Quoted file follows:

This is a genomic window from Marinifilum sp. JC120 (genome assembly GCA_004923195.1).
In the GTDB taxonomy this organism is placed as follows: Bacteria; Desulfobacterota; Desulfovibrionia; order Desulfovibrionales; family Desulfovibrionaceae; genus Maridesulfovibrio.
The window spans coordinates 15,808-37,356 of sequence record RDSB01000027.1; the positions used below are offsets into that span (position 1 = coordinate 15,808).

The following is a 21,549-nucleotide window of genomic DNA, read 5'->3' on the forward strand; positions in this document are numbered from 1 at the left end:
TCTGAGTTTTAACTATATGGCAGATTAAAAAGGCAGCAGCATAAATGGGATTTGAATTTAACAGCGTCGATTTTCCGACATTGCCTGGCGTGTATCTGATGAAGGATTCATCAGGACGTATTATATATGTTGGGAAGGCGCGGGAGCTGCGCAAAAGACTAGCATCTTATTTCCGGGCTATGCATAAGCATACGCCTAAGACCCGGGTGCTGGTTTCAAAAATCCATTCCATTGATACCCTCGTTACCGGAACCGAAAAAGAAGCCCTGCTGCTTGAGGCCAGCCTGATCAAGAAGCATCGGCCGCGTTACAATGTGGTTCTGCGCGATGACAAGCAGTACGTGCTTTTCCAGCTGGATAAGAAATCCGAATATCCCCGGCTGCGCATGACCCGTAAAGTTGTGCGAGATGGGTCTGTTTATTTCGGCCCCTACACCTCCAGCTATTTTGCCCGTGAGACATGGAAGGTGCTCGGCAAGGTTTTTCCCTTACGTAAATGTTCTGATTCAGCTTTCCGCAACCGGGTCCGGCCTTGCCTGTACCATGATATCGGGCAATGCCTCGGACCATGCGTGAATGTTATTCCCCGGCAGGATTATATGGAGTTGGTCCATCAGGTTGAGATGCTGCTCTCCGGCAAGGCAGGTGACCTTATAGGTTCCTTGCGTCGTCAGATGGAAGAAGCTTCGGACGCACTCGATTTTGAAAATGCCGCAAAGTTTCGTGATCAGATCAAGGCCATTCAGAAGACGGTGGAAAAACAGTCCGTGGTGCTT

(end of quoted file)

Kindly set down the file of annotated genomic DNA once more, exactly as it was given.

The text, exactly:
This is a genomic window from Marinifilum sp. JC120 (genome assembly GCA_004923195.1).
In the GTDB taxonomy this organism is placed as follows: Bacteria; Desulfobacterota; Desulfovibrionia; order Desulfovibrionales; family Desulfovibrionaceae; genus Maridesulfovibrio.
The window spans coordinates 15,808-37,356 of sequence record RDSB01000027.1; the positions used below are offsets into that span (position 1 = coordinate 15,808).

The following is a 21,549-nucleotide window of genomic DNA, read 5'->3' on the forward strand; positions in this document are numbered from 1 at the left end:
TCTGAGTTTTAACTATATGGCAGATTAAAAAGGCAGCAGCATAAATGGGATTTGAATTTAACAGCGTCGATTTTCCGACATTGCCTGGCGTGTATCTGATGAAGGATTCATCAGGACGTATTATATATGTTGGGAAGGCGCGGGAGCTGCGCAAAAGACTAGCATCTTATTTCCGGGCTATGCATAAGCATACGCCTAAGACCCGGGTGCTGGTTTCAAAAATCCATTCCATTGATACCCTCGTTACCGGAACCGAAAAAGAAGCCCTGCTGCTTGAGGCCAGCCTGATCAAGAAGCATCGGCCGCGTTACAATGTGGTTCTGCGCGATGACAAGCAGTACGTGCTTTTCCAGCTGGATAAGAAATCCGAATATCCCCGGCTGCGCATGACCCGTAAAGTTGTGCGAGATGGGTCTGTTTATTTCGGCCCCTACACCTCCAGCTATTTTGCCCGTGAGACATGGAAGGTGCTCGGCAAGGTTTTTCCCTTACGTAAATGTTCTGATTCAGCTTTCCGCAACCGGGTCCGGCCTTGCCTGTACCATGATATCGGGCAATGCCTCGGACCATGCGTGAATGTTATTCCCCGGCAGGATTATATGGAGTTGGTCCATCAGGTTGAGATGCTGCTCTCCGGCAAGGCAGGTGACCTTATAGGTTCCTTGCGTCGTCAGATGGAAGAAGCTTCGGACGCACTCGATTTTGAAAATGCCGCAAAGTTTCGTGATCAGATCAAGGCCATTCAGAAGACGGTGGAAAAACAGTCCGTGGTGCTT